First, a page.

Animal Models for Complex Traits and Diseases


The incidence of of chronic diseases is increasing, despite advances in clinical medicine.  Human diseases are often difficult to decipher because of the complexity of genetics and lifestyles.  Appropriate biomedical models are essential, since most medical knowledge, treatment regimes, and the development of medical devices that have contributed to clincial advancement are based on robust animal models.

The use of animals as models for human disease is one of the most important paradigms of biomedical research.  Animal models are essential tools for studing gene-gene interactions, gene-environment effects, and for preclinical testing of therapeutics.  Given that mice, the most common animal model, frequently do not faithfully recapitulate human disease, pigs and other large mammals, such as the dog, will continue to serve as important biomedical models.

Advances in DNA sequencing and phenotyping technologies combined with new robust tools for analyzing large data sets have spawned 'phenomics', the use of large scale approaches to study how genetic instructions from a single gene or the whole genome translate into the full set of phenotypic traits of an organism. The challenge is to integrate and combine phenotype descriptions within a species and systemically relate them to phenotype descriptions in other species, in order to form a comprehenisve understanding of the relationship between those phenotypes and the genotypes involved in disease.

We are developing animal models focused on cancer biology, innate immune responses, and the effects of age and diet on health.  Through the use of recombineering, targeted gene trapping technologies and gene expression profiling, these animal models are being evaluated for their utility in understanding complex physiological responses across species.

Porcine Model of Cancer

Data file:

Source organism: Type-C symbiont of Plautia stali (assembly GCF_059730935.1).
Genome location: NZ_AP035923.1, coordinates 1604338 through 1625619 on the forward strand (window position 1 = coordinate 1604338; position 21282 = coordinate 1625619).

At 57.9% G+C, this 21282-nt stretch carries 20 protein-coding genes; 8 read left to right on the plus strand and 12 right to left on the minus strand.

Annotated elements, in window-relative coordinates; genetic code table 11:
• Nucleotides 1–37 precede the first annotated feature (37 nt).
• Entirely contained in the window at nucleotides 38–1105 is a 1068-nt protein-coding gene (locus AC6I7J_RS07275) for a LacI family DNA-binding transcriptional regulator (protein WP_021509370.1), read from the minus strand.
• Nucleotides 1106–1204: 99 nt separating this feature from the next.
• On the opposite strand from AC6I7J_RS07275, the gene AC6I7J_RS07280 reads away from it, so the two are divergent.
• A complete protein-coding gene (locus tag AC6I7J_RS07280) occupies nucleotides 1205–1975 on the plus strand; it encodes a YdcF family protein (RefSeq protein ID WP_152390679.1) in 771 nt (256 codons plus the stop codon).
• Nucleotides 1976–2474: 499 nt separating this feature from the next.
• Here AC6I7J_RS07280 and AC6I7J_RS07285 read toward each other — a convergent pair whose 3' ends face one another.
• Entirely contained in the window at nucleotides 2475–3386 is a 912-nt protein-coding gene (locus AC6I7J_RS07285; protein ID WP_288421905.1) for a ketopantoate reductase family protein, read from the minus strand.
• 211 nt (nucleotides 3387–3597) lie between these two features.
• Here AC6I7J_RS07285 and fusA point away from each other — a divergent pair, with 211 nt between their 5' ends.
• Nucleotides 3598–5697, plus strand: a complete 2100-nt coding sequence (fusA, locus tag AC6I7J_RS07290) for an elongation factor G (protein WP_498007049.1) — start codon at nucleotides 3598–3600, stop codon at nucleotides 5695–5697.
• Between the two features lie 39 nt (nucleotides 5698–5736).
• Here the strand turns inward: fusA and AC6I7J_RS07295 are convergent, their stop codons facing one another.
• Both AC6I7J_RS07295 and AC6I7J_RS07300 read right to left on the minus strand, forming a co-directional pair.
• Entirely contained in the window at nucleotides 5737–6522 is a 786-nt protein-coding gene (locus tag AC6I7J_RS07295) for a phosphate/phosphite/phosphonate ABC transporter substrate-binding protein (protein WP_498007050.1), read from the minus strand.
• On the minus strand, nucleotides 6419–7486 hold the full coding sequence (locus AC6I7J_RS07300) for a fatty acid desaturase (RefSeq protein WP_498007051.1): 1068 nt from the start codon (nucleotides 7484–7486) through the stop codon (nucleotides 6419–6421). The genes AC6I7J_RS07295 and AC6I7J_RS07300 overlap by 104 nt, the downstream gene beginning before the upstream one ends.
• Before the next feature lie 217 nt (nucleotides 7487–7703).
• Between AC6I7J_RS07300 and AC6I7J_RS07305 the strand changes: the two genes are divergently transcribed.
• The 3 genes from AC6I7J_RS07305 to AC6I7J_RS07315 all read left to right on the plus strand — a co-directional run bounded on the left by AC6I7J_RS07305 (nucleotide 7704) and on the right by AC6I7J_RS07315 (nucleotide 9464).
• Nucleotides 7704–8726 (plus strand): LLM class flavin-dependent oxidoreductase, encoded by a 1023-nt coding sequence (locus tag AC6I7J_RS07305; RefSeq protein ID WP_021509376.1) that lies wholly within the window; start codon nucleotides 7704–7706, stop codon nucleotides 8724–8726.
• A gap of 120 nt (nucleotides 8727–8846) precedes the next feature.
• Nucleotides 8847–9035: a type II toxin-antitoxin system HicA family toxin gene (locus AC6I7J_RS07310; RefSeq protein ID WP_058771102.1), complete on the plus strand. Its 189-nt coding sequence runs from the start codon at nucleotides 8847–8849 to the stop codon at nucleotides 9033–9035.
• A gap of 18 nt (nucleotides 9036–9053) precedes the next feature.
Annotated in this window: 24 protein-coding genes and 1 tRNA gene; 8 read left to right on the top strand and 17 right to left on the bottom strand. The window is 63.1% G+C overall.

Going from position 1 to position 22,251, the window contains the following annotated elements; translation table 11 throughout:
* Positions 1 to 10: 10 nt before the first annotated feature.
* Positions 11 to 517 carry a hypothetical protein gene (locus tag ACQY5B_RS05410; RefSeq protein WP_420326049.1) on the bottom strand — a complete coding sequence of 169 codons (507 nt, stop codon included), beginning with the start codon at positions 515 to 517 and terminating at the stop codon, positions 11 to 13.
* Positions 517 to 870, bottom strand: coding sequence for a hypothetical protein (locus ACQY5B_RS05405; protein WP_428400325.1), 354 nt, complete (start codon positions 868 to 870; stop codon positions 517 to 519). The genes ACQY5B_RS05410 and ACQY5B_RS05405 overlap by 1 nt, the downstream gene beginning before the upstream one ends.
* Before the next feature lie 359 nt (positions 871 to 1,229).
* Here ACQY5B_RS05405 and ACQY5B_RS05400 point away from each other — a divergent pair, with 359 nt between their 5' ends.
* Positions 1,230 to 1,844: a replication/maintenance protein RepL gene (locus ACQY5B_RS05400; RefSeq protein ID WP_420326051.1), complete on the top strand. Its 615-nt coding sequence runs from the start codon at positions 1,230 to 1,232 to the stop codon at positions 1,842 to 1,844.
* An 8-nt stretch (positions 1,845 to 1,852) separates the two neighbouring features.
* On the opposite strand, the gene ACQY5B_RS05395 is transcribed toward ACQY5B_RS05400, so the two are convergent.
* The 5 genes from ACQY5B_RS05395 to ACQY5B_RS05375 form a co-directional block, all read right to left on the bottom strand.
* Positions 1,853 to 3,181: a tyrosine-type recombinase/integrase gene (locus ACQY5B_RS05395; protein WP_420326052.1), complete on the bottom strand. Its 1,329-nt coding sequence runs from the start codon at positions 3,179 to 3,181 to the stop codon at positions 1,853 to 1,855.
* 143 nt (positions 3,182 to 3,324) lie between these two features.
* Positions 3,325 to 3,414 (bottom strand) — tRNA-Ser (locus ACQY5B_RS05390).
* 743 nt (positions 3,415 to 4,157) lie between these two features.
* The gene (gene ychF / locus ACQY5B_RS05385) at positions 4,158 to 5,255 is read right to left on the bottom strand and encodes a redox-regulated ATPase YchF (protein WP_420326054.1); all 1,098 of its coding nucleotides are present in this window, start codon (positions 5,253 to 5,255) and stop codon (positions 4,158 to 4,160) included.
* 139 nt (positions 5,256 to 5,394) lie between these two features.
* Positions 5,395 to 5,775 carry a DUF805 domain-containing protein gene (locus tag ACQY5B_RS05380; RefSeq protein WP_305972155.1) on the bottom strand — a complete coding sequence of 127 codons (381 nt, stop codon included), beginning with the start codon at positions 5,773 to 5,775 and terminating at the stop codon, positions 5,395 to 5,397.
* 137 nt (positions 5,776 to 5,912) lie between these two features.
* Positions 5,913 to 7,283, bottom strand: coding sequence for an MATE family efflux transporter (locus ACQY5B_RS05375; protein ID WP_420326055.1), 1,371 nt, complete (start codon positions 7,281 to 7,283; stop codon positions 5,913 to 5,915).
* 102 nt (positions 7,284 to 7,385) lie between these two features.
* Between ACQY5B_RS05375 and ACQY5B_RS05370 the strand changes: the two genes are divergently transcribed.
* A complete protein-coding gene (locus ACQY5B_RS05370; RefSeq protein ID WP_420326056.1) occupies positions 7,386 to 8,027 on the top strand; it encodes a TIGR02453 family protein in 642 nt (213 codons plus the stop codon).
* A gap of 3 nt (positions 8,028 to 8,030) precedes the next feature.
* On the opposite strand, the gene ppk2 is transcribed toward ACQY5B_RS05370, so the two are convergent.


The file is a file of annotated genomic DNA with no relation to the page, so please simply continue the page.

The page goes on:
The large size of the pig and its similarity in anatomy, physiology, metabolism, and genetics  to humans make it an ideal platform to develop a genetically defined, large animal model of cancer. To this end,   we created a transgenic “oncopig” line encoding Cre recombinase inducible porcine transgenes encoding commonly mutated oncogene and tumor suppressor   in human cancers.  Injection of AdCre directly into these oncopigs led to the rapid and reproducible tumor development of mesenchymal origin. This oncopig line could serve as a genetically malleable model for potentially a wide spectrum of cancers, while controlling for temporal or spatial genesis, which should prove invaluable to studies previously hampered by the lack of a large animal model of cancer.

Innate Immune Responses

As our ability to measure the immune response at both the cellular and molecular level increases, we can begin to recognize how successful pathogens evade and circumvent the immune response in order to replicate and survive.  Undertanding the immune system and its response to a pathogen is required to develop successful disease intervention strategies.  We use pigs to study the modulation of systemic immune responses and have developed DNA-based genotyping methods for analyzing the swine leukocyte antigen (SLA) genes that contain code for molecules that present self and non-self antigens to T-cells and trigger specific immune responses.  We are also studying the swine major histocompatibility complex (MHC), a family of gene clusters that play a pivotal role in how vertebrate distinguish between self and non-self antigens and elicit immune responses.

Effects of Age and Diet on Health

Research has shown that molecular changes to our genes, known as epigenetic marks, are driven mainly by aging but are also affected by what we eat.  Using a molecular approach, we have demonstrated that diet and age affect whole body metabolism, intestinal morphology and fermentative end-products, and cerebral cortex gene expression.